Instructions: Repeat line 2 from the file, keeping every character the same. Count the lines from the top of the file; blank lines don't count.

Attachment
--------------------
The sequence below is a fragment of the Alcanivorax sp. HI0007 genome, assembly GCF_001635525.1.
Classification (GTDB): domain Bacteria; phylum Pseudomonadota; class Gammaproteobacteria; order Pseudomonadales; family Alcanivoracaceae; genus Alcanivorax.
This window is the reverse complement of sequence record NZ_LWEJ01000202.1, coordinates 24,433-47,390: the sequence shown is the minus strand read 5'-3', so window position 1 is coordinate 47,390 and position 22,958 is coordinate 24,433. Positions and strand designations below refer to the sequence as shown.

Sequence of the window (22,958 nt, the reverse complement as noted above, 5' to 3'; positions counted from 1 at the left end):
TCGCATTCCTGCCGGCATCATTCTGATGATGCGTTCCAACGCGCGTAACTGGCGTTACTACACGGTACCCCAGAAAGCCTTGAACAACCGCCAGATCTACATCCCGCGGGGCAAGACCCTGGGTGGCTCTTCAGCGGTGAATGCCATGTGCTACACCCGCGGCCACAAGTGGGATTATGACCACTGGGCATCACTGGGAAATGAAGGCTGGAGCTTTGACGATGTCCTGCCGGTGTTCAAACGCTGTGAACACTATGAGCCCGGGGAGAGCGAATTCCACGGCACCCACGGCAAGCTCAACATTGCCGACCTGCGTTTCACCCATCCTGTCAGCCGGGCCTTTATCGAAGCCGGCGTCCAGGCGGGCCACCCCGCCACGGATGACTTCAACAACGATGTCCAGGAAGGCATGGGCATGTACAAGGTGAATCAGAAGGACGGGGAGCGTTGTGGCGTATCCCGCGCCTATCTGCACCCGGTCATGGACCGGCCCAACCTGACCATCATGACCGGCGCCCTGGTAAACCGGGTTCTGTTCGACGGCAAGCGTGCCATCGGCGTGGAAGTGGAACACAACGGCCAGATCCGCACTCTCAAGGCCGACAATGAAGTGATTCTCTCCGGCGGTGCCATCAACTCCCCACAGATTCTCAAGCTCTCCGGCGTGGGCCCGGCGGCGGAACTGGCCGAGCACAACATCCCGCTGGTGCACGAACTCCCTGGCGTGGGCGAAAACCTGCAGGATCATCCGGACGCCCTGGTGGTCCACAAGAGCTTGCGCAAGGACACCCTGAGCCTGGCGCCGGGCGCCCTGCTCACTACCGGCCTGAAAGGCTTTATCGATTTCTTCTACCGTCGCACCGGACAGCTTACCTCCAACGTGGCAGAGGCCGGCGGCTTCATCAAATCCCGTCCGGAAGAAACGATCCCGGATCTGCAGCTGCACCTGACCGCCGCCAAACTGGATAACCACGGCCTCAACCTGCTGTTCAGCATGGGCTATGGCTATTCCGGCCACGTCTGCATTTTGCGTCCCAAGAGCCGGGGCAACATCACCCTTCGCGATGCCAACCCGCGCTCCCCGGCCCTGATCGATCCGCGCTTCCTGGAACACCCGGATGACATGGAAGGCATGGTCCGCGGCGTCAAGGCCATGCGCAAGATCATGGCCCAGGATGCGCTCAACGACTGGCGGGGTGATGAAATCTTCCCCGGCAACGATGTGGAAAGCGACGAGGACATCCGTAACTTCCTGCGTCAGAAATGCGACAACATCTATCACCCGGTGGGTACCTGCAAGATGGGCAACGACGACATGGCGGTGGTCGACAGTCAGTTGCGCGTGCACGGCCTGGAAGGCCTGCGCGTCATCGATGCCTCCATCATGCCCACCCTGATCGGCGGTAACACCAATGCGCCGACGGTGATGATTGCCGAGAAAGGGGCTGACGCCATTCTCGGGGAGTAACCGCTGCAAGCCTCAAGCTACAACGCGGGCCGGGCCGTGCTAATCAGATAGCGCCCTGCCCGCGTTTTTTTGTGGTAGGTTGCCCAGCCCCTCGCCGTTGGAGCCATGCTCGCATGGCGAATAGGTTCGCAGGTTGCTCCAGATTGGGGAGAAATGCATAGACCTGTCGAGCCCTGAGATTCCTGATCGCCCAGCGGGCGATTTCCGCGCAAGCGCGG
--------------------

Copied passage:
Classification (GTDB): domain Bacteria; phylum Pseudomonadota; class Gammaproteobacteria; order Pseudomonadales; family Alcanivoracaceae; genus Alcanivorax.